The best mysteries are great puzzles, giving us bits and pieces of the storyline, one by one until the killer is revealed and the reason for the crime becomes apparent. The lead character is compelling, likable even though flawed, and when faced with a challenge? Never walks away until the case is closed, despite the heavy toll that case may exact upon his/her soul.
Alex McKnight, a former cop from Detroit, sometime Private Investigator, now spends his time working on one of his rental cabins. He avoids any real contact with the world except for meals and imported Canadian beer at the Glasgow Inn. He doesn’t even own a TV. When a cold wind blows in through the pub’s doorway and a former hated colleague, Chief Roy Maven, walks in, McKnight is pretty sure nothing good will come of the visit. And it doesn’t.
The Chief has a friend, Raz, whose son has just committed suicide. The man wants to know why. An impossible question to answer, but McKnight is being asked to spend some time looking into it in order to ease the father’s mind. McKnight connects with Raz because of a shared need to do something about a death that could not be explained, and because the case is a reminder of his own past that troubles him.
McKnight conducts some light inquiries, chats with the son’s former classmates, and then heads back to report his findings, however slim. Except that Raz is dead. And his death is no suicide.
McKnight and Chief Maven have never liked each other and that dynamic is perfect as they work together to convince the FBI investigators that there is a killer on the loose and that the case is not closed. They bully each other as they search for answers, defying the FBI orders in the process, but more effective in their tenacity. The body count rises and connections and motivation must be found before the next victim dies. Even they are at risk.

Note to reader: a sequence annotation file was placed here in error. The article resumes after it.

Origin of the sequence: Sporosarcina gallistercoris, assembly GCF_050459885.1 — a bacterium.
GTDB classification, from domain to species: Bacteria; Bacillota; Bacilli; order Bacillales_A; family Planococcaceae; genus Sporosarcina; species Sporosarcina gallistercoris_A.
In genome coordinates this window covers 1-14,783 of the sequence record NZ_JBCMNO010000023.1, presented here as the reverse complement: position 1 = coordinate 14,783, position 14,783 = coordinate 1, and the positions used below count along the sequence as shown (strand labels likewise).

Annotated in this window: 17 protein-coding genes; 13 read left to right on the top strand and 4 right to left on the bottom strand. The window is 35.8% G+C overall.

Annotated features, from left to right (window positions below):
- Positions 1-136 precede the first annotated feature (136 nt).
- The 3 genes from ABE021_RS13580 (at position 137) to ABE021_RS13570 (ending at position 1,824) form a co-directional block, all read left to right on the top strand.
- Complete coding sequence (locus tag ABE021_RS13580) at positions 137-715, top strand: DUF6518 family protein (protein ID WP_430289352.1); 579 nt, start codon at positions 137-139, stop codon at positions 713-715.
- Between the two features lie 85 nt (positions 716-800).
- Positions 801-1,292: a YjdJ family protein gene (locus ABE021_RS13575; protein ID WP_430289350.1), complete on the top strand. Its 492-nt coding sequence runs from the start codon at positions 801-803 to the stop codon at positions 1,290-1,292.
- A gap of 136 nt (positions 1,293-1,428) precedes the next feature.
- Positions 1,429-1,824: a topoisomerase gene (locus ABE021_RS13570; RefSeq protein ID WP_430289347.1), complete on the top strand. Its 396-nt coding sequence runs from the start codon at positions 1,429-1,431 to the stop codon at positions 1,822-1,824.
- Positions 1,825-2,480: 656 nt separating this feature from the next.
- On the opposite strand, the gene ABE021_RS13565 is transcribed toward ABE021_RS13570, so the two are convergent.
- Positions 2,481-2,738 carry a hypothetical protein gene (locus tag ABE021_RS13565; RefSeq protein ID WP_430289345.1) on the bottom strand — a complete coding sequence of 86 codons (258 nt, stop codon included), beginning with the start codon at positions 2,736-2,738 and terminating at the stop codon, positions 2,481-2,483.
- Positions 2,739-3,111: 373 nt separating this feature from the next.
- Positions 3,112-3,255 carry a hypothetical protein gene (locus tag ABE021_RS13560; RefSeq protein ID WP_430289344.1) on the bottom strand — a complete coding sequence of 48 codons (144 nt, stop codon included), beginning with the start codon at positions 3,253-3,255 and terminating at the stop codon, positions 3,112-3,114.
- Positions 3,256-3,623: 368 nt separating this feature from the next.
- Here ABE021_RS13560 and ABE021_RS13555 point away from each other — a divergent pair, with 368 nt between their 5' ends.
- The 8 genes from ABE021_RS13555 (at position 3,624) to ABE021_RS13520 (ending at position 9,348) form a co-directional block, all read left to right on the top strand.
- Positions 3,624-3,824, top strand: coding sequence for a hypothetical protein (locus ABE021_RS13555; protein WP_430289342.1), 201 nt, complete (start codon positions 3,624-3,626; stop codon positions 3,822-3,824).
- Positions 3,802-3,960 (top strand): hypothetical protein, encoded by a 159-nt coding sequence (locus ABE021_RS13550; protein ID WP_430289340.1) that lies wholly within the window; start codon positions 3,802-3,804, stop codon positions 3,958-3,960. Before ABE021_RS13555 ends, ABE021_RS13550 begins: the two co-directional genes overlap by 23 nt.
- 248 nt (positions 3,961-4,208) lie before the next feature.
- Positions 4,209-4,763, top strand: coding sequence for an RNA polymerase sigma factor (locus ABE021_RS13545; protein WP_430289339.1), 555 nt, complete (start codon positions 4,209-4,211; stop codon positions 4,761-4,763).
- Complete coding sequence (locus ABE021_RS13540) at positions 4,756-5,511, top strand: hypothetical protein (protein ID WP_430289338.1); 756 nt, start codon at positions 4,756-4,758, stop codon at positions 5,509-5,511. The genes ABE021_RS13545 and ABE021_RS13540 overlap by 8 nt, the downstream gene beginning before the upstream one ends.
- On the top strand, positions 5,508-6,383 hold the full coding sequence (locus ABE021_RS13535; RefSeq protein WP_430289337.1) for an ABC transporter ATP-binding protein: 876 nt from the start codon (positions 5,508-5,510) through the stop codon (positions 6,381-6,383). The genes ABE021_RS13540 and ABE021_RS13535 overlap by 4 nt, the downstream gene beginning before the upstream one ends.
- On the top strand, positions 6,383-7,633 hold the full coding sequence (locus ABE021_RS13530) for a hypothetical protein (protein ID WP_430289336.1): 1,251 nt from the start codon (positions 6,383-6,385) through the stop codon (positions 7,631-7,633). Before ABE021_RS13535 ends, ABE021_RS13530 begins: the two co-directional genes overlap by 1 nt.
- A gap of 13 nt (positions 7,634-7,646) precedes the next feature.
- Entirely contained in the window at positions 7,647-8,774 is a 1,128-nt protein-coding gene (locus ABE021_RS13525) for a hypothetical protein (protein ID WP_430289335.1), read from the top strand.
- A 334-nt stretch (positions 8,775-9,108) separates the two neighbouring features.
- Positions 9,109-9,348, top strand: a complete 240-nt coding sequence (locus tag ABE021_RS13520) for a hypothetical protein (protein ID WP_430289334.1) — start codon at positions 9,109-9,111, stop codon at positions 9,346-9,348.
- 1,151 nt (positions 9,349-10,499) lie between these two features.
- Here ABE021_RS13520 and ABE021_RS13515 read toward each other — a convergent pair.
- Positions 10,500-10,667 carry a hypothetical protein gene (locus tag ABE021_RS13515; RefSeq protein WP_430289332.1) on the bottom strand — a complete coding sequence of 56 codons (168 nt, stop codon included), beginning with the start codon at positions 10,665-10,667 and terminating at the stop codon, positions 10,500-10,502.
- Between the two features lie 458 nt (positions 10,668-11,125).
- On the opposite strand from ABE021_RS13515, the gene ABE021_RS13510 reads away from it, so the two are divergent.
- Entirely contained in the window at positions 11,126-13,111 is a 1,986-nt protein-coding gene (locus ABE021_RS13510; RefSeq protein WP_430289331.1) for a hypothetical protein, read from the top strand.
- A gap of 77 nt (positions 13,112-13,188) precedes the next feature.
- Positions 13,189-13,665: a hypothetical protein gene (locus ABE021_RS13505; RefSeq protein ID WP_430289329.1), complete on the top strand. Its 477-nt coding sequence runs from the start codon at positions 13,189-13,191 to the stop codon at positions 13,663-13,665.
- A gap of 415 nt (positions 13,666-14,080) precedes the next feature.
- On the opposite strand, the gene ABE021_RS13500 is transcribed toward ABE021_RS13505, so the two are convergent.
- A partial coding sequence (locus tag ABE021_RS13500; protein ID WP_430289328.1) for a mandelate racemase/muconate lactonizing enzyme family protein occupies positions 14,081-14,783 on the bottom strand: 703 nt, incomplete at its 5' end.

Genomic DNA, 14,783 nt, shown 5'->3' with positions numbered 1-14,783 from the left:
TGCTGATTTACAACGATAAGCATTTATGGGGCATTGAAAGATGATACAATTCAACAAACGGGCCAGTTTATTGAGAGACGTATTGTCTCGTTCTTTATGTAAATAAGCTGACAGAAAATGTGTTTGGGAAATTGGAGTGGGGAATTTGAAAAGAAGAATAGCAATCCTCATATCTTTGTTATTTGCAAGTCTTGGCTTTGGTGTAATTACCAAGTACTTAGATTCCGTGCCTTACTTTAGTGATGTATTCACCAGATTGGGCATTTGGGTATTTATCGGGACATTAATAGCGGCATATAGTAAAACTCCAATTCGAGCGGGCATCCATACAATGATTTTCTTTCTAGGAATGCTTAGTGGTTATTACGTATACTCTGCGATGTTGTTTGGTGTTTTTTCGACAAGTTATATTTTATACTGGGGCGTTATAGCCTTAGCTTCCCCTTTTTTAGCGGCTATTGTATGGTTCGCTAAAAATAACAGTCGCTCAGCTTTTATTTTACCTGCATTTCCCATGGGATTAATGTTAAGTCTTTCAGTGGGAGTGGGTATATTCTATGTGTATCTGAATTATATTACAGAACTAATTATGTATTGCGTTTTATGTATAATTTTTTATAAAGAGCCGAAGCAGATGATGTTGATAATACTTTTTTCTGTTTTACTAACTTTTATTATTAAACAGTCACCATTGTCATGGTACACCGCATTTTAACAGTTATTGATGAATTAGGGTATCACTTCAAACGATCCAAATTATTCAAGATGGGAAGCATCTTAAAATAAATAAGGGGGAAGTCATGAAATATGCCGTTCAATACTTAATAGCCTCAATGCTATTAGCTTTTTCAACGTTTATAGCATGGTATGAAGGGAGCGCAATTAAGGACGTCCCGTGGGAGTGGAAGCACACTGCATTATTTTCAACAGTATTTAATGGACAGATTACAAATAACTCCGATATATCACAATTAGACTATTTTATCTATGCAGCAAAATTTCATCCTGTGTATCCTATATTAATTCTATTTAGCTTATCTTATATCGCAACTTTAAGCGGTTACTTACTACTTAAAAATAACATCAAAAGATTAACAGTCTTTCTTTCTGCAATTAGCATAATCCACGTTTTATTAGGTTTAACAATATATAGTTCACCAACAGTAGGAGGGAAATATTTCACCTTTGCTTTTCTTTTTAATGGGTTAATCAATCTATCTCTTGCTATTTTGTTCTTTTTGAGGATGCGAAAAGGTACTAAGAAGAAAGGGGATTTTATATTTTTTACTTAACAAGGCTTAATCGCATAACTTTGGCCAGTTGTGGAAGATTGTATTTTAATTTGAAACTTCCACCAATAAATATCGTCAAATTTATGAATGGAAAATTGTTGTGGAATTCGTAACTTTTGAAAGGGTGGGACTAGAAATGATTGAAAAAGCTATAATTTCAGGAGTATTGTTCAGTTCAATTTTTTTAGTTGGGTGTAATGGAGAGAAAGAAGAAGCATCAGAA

No plot spoiler here, but clues to the ’why’ begin early on. There’s nothing to tie them to the story, so we wonder why they’re there, dangling, causing us to twitch with curiosity. Patience, dear reader. 😉
The Michigan Upper Peninsula winter is a character in the book; as the backdrop in the first paragraph, and a recurring theme. The landscape and the weather each play a part in the initial case and the dramatic climax to “Misery Bay.” I’ve never been so cold while reading a book. I reached for sweaters as the six or eight inches of snow fell every day and the wind blew and ice formed everywhere. When Hamilton wrote, “By the time the end of March rolls around, everyone’s just a few degrees past crazy,” I believed him.
There is a haunting scene when McKnight sees the spot where the first body was found overlooking Lake Superior. What a bleak, cold, lonely way to die, hanging by a rope from a tree next to a frozen lake, alone. But, there are many haunting scenes. The “I am bleeding” passage is riveting, harrowing, masterful.
This is a dark book, touching upon past crimes against McKnight and those close to him, old injuries, old demons. There is little that is cheery about it, few soft edges. Even the ‘thought about’ romance is sad, tinged with regret and what McKnight isn’t ready for right now. Maybe later, but not now. The man is suffering, in a dark place, and still can’t go into the cabin where a tragedy occurred in his own life months before. His friends try to help, but he can’t quite turn the page on his sadness, can’t quite release his guilt. Yet, the man has a sense of humor that relieves the tension periodically, and a warm, caring, dedicated strength that generates loyalty and respect from even those who dislike his rule bending actions.
“Misery Bay” is the eighth in the Alex McKnight series and the first I have read. It can be read as a stand-alone, but the references to past cases are so intriguing that it won’t be my last.
Bestselling author Steve Hamilton is a two-time recipient of the Edgar award as well as several other very cool crime writing awards. Please visit www.authorstevehamilton.com to learn about the rest of his novels.